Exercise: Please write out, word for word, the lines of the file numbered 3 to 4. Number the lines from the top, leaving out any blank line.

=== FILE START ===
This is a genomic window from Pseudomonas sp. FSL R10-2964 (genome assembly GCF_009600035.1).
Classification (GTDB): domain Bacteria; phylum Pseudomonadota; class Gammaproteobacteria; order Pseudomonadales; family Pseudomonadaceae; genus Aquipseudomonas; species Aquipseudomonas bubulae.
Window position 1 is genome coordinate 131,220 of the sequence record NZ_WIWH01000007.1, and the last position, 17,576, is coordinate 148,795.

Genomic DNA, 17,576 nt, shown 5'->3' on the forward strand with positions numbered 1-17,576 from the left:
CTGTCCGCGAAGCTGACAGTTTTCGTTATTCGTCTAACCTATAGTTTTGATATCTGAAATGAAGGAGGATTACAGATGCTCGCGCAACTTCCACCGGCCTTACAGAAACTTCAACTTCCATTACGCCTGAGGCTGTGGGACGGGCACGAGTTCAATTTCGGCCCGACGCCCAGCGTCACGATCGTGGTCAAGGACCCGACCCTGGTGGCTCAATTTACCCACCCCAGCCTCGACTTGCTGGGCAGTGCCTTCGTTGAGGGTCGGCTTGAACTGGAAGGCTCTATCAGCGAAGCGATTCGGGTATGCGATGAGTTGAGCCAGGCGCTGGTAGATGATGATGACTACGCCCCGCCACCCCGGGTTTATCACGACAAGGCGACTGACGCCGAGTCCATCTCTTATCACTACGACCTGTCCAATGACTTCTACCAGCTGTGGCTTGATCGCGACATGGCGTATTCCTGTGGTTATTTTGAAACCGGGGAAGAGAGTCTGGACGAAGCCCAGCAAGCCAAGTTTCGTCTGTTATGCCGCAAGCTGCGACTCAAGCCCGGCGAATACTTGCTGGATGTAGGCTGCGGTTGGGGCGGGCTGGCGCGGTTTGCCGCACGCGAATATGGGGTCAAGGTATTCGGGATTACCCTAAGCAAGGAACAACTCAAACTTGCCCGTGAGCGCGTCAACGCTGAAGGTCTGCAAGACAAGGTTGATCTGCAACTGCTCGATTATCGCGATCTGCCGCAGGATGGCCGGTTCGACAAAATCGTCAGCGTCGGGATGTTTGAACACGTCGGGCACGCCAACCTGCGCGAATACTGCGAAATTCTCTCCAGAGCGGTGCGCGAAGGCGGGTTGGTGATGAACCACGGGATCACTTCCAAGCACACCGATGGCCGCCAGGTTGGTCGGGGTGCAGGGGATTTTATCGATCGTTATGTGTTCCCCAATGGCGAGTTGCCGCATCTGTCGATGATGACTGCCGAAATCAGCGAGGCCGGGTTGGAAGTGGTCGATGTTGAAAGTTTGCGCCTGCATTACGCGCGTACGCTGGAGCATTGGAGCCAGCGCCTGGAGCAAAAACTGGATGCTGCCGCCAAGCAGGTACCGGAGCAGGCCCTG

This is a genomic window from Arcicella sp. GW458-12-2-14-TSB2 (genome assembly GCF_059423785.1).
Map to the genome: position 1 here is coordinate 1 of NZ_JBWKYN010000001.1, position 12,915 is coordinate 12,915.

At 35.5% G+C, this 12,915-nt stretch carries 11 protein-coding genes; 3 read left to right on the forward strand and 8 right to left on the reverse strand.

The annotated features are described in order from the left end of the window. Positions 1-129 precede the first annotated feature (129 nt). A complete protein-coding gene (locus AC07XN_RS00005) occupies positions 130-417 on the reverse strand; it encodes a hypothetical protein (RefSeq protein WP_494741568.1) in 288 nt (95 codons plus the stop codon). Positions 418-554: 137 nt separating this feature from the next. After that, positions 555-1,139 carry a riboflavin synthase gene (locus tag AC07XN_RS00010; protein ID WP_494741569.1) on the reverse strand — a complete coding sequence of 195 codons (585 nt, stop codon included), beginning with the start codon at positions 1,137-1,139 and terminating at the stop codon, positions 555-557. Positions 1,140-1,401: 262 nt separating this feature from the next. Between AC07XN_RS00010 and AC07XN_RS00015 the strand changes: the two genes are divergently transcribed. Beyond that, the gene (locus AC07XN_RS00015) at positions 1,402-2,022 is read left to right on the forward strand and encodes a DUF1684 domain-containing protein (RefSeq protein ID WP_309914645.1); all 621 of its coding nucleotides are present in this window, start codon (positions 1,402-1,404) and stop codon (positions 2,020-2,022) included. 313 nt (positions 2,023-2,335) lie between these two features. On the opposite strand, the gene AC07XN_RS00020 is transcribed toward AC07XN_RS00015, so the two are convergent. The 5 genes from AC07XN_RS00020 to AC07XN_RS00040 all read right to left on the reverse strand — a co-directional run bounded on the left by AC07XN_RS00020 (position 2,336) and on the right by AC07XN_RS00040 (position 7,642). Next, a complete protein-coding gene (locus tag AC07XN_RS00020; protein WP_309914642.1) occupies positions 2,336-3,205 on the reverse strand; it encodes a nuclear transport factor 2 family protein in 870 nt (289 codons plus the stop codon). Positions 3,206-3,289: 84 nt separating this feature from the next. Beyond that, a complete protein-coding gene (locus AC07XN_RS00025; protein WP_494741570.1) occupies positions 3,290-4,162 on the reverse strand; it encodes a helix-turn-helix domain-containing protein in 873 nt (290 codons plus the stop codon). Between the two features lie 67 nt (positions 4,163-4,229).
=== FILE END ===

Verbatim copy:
Window position 1 is genome coordinate 131,220 of the sequence record NZ_WIWH01000007.1, and the last position, 17,576, is coordinate 148,795.

Genomic DNA, 17,576 nt, shown 5'->3' on the forward strand with positions numbered 1-17,576 from the left: